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New report outlines opportunities to remove CO2 at the gigaton scale

ORNL researchers contributed biomass resources analysis to a new report that says carbon dioxide removal targets can be reached by 2050 using existing technology. Source: Jason Richards/ORNL, U.S. Dept. of Energy
ORNL researchers contributed biomass resources analysis to a new report that says carbon dioxide removal targets can be reached by 2050 using existing technology. Source: Jason Richards/ORNL, U.S. Dept. of Energy

Scientists from more than a dozen institutions have completed a first-of-its-kind high-resolution assessment of carbon dioxide removal potential in the United States, charting a path to achieve a net-zero greenhouse gas economy by 2050.

The report, Roads to Removal: Options for Carbon Dioxide Removal in the United States,” concludes that with today’s technologies, removing 1 billion metric tons of CO2 per year is achievable by 2050, with a cost of roughly $130 billion annually, or about 0.5% of current gross domestic product.

Oak Ridge National Laboratory contributed its expertise in biomass resource analysis to the report. The study includes an integrated analysis of CO2 removal, or CDR, techniques and resources that are currently available, along with the costs that will be incurred on the path to net-zero for the nation’s climate security and resilience.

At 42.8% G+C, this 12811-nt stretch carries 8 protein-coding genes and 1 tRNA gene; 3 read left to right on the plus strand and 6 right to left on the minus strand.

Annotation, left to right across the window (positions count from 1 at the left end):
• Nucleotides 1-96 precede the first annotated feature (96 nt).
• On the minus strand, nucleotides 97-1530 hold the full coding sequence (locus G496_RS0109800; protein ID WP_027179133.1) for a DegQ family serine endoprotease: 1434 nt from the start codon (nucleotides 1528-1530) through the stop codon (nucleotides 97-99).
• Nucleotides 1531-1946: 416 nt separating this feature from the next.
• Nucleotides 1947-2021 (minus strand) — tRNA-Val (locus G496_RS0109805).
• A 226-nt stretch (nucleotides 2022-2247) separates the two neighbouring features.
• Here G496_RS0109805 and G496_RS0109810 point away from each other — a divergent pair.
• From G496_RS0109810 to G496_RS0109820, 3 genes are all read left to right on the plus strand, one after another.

In 2022, the U.S. government established a 2050 goal to reach net-zero emissions by decarbonizing the economy, removing CO2 from the atmosphere and storing it at the gigaton scale, at least a billion tons per year.

Reaching that goal will require increasing the uptake of carbon in forests and in working agricultural lands, converting waste biomass into fuels and CO2 and using purpose-built machines to remove CO2 directly from the air. This ensemble of lowest-cost approaches for CO2 removal would create more than 440,000 long-term jobs and can be achieved using renewable energy sources, with currently available land and belowground geologic storage. The granular analysis provided in the report gives decision-makers across the United States a lens for location-specific opportunities, enabling them to make decisions that best fit the places where they live.